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About the Biotech & Pharma Industries & Human Biotechnology


The fast-growing biotech industry is playing a dominant role in shaping the development, marketing and use of human biotechnologies. Like the pharmaceutical industry, it profits by developing products aimed at treating disease and restoring health. Although some biotech products and activities are socially and ethically controversial, the industry as a whole tends to oppose public oversight and regulation.

This situation is complicated by increasingly blurred lines between private biotechnology companies and university researchers, between perceptions of serving the public interest and the profit imperatives of private enterprise, and between research and commercialization.

In recent decades, the US Congress has enacted policies that allow controversial patents (such as those on gene sequences and human tissues), and that encourage closer university-corporate relations. These policies have led to a rapid commercialization of biology and medicine, and to a significant number of university-based researchers with financial ties to private companies. Such arrangements allow them to maintain the appearance of serving the public interest while pursuing careers in the private sector.

Private industry is an important player in the development of human biotechnologies. But the lack of a financially independent counterweight like the one that public universities used to provide makes effective oversight and responsible regulation imperative. Given the impact of the biotech industry on public debate, public policy, and all of our lives, its interests must be transparent.



NIPS SPINby Robert RestaThe DNA ExchangeApril 21st, 2014Every few years a new screening technology comes zooming down the prenatal pike, sometimes arriving more quickly than we might like. The latest iteration – Non-Invasive Prenatal Screening - stands head and shoulders above the rest.
Top 5 Challenges for SCNT Cloned Human Embryonic Stem Cellsby Paul KnoepflerKnoepfler Lab Stem Cell BlogApril 21st, 2014A new advance in somatic cell nuclear transfer-based therapeutic cloning of human embryonic stem cells is important because it showed it could be done using adult cells. However, key challenges and concerns remain.
Is Illumina’s $1,000 Genome a Reality? Not for Clinical Laboratory Purposes, Asserts an In Vitro Diagnostics Expert by Joseph BurnsDark DailyApril 21st, 2014Gene sequencing for clinical purposes requires more resources, including the costs of experts to interpret data to help pathologists and physicians involved in the case.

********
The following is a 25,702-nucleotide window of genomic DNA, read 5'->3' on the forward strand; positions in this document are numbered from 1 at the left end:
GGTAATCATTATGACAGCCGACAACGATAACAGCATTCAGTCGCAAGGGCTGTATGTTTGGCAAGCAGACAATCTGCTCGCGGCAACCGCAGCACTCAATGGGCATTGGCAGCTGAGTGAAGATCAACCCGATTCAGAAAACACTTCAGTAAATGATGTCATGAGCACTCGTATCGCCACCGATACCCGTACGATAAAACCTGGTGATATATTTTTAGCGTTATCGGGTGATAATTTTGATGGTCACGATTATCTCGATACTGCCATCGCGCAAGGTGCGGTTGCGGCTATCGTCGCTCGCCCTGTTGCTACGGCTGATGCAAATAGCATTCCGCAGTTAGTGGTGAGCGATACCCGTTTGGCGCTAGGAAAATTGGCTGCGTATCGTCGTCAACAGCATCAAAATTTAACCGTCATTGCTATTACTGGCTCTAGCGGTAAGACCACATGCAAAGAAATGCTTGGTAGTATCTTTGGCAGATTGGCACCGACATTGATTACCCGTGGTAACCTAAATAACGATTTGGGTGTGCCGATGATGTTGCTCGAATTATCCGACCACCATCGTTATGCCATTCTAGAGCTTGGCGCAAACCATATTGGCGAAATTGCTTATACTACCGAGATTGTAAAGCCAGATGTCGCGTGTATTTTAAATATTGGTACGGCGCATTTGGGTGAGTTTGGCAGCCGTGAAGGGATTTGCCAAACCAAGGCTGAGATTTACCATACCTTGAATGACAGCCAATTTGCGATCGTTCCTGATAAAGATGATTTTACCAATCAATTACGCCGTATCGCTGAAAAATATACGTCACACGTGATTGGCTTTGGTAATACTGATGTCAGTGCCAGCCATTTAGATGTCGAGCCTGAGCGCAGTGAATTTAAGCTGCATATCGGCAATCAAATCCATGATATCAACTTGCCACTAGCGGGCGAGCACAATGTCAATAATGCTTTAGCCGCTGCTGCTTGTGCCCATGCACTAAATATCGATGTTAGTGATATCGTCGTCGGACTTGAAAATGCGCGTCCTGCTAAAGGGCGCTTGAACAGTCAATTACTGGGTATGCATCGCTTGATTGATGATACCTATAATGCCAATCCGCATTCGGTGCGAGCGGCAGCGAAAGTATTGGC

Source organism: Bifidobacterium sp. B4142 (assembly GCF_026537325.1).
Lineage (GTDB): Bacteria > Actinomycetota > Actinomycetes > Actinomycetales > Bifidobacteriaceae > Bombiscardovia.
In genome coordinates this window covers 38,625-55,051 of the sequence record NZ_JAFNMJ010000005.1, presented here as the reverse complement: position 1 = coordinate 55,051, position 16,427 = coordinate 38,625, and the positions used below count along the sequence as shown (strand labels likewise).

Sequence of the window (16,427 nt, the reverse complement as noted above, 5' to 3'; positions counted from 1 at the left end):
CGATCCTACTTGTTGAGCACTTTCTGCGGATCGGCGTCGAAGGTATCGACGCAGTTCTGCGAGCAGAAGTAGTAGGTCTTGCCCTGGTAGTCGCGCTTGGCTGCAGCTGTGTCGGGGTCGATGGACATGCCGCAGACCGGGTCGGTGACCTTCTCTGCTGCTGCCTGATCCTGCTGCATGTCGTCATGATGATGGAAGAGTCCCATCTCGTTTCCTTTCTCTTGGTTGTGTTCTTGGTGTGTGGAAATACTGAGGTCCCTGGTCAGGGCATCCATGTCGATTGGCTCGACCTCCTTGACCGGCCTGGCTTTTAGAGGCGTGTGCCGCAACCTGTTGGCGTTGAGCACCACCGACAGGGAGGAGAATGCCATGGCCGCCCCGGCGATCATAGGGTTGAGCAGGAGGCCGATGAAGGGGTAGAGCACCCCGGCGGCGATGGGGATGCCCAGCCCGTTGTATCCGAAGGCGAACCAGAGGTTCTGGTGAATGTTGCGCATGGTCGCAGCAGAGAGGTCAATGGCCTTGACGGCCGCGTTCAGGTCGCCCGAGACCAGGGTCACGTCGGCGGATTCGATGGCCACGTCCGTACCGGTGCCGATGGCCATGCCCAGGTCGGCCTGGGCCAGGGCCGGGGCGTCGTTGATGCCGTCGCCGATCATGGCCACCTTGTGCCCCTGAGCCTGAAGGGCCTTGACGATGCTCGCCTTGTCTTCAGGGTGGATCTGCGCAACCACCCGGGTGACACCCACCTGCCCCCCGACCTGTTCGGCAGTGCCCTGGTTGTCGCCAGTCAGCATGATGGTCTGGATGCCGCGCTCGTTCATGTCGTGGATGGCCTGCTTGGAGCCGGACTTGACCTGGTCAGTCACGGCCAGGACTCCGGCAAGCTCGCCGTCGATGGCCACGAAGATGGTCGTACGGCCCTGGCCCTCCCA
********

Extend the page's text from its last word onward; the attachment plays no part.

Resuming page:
Geneticist Cynthia Kenyon is Heading to Googleby Stephanie M. LeeSan Francisco ChronicleApril 20th, 2014Google's mysterious health venture dedicated to extending human life has quietly lured a biochemistry and biophysics professor acclaimed for her discoveries about the genetics of aging away from UCSF.
Should the U.S. Prohibit Reproductive Cloning?[Quotes CGS's Marcy Darnovsky]by Tim SandleDigital JournalApril 18th, 2014Researchers have produced stem cell lines using somatic cell nuclear transfer from cells, making human reproductive cloning more technically feasible. Is this a good idea?
Scientists Make First Embryo Clones From Adults[Quotes CGS's Marcy Darnovsky]by Gautam NaikThe Wall Street JournalApril 17th, 2014Scientists for the first time have cloned cells from two adults to create early-stage embryos, and then derived tissue from those embryos that perfectly matched the DNA of the donors.
Hot New Having It All Tip: Just Be Rich Enough to Freeze Your Eggs!by Erin Gloria RyanJezebelApril 17th, 2014Fertility preservation, as the kids are calling it nowadays, is the future of women's career advancement, says a Bloomberg writer and editor. But, like most trendpieces about options only rich people can afford, There Are Some Problems With This Piece.
Development in cloning research underscores need for US to prohibit reproductive cloning[Press statement]April 17th, 2014Public interest group also questions risks to women who provide eggs and implications for health equity.
Advocates for Children and Childhood Mobilizing on Concerns about GM Babiesby Marcy DarnovskyBiopolitical TimesApril 17th, 2014Concern about "three-person embryo" techniques is growing among advocates for children and childhood.
Now They're Selling Synthetic Biology as Food?by Pete ShanksBiopolitical TimesApril 16th, 2014The commercialization of synthetic biology has been mostly based on public relations. Now there are efforts to introduce the technology to make food additives, quietly.
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